And then there’s moisture. If you are a PLA printer, you know that moisture absorption is rarely a consideration for that filament. PETG is rather like Nylon; it likes water, which means you must dry the filament before printing or keep it dry in storage (or both). This is not a problem, per se, but it is a requirement. Think of it as the cost of doing business with PETG.
Finally, you should consider print speed. Generally, 3D printing is a patient person’s game, and PETG is no exception. PLA printing will spoil you, but PETG will remind you that beauty is more than skin deep.
Is PETG Worth It?
PETG filament is uniquely positioned in the filament Pantheon because of its properties. Many of them are also available in filaments like Nylon, but printing with Nylon makes PETG look like child’s play at times. In other words, PETG is a bargain for what you get if you need it.
Versatility of PETG Filament
Another advantage that makes PETG favorable is its compatibility with various printers. You can use PETG in most 3D printers. It is a convenient choice for creators who want to experiment with different filaments without switching printers.
Suitable for Various Applications
PETG is more versatile than PLA. Its enhanced strength and flexibility make it ideal for functional prototypes that require durability. Additionally, PETG’s superior heat resistance makes it suitable for automotive components, electrical enclosures, and outdoor signage applications.
Whether you’re using it for mechanical parts, architectural models, or even food-safe containers, PETG delivers outstanding performance across various industries.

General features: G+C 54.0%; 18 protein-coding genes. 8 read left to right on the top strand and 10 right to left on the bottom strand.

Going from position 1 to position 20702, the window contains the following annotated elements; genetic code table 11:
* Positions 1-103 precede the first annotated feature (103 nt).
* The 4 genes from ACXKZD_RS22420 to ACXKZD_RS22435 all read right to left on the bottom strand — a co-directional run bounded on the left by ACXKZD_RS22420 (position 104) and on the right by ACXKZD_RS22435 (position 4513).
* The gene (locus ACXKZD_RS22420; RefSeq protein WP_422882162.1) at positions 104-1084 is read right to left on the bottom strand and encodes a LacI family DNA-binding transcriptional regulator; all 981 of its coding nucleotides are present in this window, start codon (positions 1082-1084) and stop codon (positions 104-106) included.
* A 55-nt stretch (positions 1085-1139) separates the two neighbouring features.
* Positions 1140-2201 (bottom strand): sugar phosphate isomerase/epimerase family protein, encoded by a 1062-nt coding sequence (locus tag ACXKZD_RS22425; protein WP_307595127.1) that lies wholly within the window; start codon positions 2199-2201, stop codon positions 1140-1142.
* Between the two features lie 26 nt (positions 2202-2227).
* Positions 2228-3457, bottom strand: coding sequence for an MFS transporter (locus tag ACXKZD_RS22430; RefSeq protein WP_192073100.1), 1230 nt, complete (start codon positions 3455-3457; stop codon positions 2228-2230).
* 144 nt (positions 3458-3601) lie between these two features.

It’s best to be familiar with the environmental implications of 3D printing. PETG is a petroleum-based plastic, unlike PLA. That means it is not quite as environmentally friendly on the front end. On the back end, though, PETG is recyclable (just like PLA), meaning you can dispose of filament waste at a recycling center.
Considerations When Switching to PETG Filament
Switching to PETG for one job or every job is not as extreme as you might believe. No special nozzle is required (as with carbon fiber), but you should have a heated bed. After that, a dryer might be handy, though your printer can double as a filament dryer in a pinch.
Adjusting Printer Settings
To get the best results with PETG, you’ll likely need to tweak the settings on your 3D printer. Adjust the bed temperature, print speed, and cooling fan speed. Consult the manufacturer for recommendations, or experiment with the settings to find the ideal parameters for your prints.
Handling and Storage Requirements
Remember, PETG filament is hygroscopic, meaning it absorbs moisture from the air. This may affect the print quality and lead to defects in the final product. Store PETG filaments in a cool, dry place or vacuum-sealed packaging to prevent moisture from altering the material. Or dry before using it.
For jobs requiring higher temperatures, UV resistance, chemical resistance, or food-safe plastic, PETG is a standout choice. Switching from PLA to PETG makes a lot of sense in these cases, and there are few reasons not to make the leap. At Filamatrix, we are committed to providing the highest quality PETG filament. Switch to Filamatrix PETG filament today and learn first-hand what all the fuss is about.